September 16, 2007

Mountains of problems for travelers


It wasn't until well into the 20th century that engineers finally made the journey between Los Angeles and Bakersfield fairly easy and safe.

By Cecilia Rasmussen, Staff Writer
Los Angeles Times

Whether they've taken the Ridge Route, Highway 99 and Newhall Pass or Interstate 5, for more than 150 years travelers making their way between Los Angeles and Bakersfield through the San Gabriel and Tehachapi mountains have found the route a pain in the neck.

The current 40-mile stretch of the Golden State Freeway, which includes the Grapevine, is plenty steep and winding, but drivers should know that it is a big improvement on its predecessors.

It is the fourth in a series of highways cut through the rugged mountains. Entrepreneurs forged the first route, in 1854, by digging a 60-foot-deep, 240-foot-long gash on the eastern edge of the Santa Susana Mountains called the Newhall Pass, where the current Golden State and Antelope Valley freeways join.

Beale's Cut, as it came to be called, created a narrow, steep passage for horses, stagecoaches and foot traffic, and is credited with spurring the development of Los Angeles.

But the first automobile to cross the mountains, in 1902, had to travel upward in reverse to keep gasoline flowing to the engine -- and the cut's 30% grade was too steep for early cars.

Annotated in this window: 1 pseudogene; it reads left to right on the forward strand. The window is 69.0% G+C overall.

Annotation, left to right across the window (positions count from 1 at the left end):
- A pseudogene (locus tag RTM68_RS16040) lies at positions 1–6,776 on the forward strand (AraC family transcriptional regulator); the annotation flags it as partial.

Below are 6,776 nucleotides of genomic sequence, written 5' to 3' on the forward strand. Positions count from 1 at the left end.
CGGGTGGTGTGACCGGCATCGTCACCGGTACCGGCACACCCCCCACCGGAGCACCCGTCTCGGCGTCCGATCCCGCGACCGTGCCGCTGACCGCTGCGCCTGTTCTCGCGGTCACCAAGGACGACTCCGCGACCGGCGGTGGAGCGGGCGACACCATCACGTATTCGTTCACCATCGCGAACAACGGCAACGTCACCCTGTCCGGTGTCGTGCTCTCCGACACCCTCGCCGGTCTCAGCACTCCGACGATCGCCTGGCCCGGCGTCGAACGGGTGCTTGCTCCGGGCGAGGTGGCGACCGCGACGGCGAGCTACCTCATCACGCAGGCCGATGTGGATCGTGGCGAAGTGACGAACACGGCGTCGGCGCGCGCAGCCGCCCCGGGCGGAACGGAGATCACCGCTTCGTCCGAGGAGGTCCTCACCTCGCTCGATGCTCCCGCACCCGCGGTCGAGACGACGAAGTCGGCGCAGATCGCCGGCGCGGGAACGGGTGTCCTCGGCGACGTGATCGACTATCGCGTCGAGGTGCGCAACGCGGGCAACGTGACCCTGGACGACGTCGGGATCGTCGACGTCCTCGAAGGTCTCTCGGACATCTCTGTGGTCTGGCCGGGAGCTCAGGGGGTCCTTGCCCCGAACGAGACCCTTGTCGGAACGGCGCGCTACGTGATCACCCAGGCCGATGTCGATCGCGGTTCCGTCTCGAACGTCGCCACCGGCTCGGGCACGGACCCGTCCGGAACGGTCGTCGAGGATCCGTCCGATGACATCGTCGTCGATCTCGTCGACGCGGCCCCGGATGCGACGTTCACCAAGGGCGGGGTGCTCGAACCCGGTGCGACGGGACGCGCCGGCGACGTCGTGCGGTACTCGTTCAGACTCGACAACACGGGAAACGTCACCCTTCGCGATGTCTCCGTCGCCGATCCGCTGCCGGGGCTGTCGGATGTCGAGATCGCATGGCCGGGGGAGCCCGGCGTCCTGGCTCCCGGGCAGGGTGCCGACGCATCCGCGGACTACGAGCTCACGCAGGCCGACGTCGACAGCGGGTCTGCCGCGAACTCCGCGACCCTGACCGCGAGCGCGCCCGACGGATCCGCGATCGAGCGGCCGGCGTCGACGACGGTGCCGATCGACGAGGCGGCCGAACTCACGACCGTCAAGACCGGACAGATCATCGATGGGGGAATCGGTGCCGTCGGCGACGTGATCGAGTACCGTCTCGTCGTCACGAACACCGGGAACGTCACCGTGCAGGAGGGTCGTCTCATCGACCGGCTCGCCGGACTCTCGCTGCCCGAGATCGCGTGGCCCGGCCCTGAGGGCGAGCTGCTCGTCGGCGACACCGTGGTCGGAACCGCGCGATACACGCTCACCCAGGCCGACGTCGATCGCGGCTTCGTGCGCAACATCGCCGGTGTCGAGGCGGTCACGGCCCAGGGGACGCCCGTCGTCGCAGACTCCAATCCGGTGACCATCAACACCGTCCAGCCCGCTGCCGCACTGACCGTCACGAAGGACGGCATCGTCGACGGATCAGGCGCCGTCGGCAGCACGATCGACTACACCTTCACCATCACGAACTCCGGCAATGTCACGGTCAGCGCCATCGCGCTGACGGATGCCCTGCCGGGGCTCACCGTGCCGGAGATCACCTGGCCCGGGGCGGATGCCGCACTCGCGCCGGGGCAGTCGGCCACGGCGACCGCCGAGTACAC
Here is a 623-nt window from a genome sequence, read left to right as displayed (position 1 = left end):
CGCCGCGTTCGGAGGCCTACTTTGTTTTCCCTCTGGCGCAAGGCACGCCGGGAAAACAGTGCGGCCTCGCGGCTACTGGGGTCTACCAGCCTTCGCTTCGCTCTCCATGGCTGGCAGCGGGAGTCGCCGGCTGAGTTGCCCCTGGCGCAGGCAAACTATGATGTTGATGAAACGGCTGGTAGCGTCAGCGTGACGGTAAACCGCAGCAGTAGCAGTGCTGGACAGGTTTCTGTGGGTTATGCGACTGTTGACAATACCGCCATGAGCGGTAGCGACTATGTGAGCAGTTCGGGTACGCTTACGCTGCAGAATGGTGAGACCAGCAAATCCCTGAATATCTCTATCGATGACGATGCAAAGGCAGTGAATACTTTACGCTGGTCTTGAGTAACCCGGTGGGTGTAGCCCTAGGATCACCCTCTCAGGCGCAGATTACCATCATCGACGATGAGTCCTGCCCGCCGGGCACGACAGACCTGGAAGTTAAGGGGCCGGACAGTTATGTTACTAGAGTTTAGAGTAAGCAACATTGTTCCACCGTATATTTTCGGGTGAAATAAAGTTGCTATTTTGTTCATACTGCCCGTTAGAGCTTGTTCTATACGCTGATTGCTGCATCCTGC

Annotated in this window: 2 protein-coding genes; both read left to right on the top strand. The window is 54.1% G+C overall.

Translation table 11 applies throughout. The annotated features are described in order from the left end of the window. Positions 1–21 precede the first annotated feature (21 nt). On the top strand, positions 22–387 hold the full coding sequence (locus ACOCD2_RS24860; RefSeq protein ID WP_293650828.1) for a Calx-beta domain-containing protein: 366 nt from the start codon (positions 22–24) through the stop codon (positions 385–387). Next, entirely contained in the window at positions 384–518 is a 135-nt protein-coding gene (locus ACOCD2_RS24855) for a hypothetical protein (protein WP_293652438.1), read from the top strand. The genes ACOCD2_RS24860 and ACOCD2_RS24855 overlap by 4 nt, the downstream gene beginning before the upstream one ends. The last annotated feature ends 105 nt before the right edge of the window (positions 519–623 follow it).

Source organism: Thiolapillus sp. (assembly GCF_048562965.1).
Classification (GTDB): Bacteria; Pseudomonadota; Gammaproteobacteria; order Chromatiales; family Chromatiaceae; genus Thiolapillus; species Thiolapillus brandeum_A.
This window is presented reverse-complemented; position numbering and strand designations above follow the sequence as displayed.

Beale's Cut can still be found between Sierra Highway and the Antelope Valley Freeway, south of Clampitt Road. It was all but abandoned in 1910 when the 435-foot-long Newhall Tunnel was dug about a quarter of a mile west, with an incline of only about 7%.

Still, even the tunnel didn't solve the problem. It was too narrow and traffic jammed up at one end. Meanwhile, after voters in 1910 approved an $18-million state highway bond issue, California's engineers began planning a shorter, more direct route over the mountains, one that would save travelers 58 miles.

The 48-mile Ridge Route opened in 1915 at Castaic Junction, about five miles northwest of the Newhall Pass. It had 697 curves.

The Ridge Route was considered a major feat of highway engineering -- the first modern highway directly linking Los Angeles with the San Joaquin Valley -- and it helped link Northern and Southern California.

Horse-drawn graders had carved out the 20-foot-wide dirt road that zigzagged along the ridge tops so that it resembled a giant grapevine. But the 6.5-mile "Grapevine" segment of the route, from Fort Tejon to the San Joaquin Valley, had already been so named for a different reason by Spanish Lt. Francisco Ruiz, who, after hacking his way through thick patches of Cimarron grapevines in 1806, called the area CaƱon de las Uvas, or Grapevine Canyon.

In 1915, the Automobile Club of Southern California called the Ridge Route "the last word in scientific highway building." But four years later, about the time the paving was completed, the club wrote that because of the route's "tortuous" curves, steep grades and sharp drop-offs, it was "potentially one of the most dangerous in the world."

A maximum speed limit of 15 mph was supposed to provide safety. But scores of drivers ignored the limit and their cars tumbled into the canyons below. For those who made the trip safely, the Sandberg Hotel, built by Norwegian-born rancher Harald Sandberg, was a welcome sight near the top.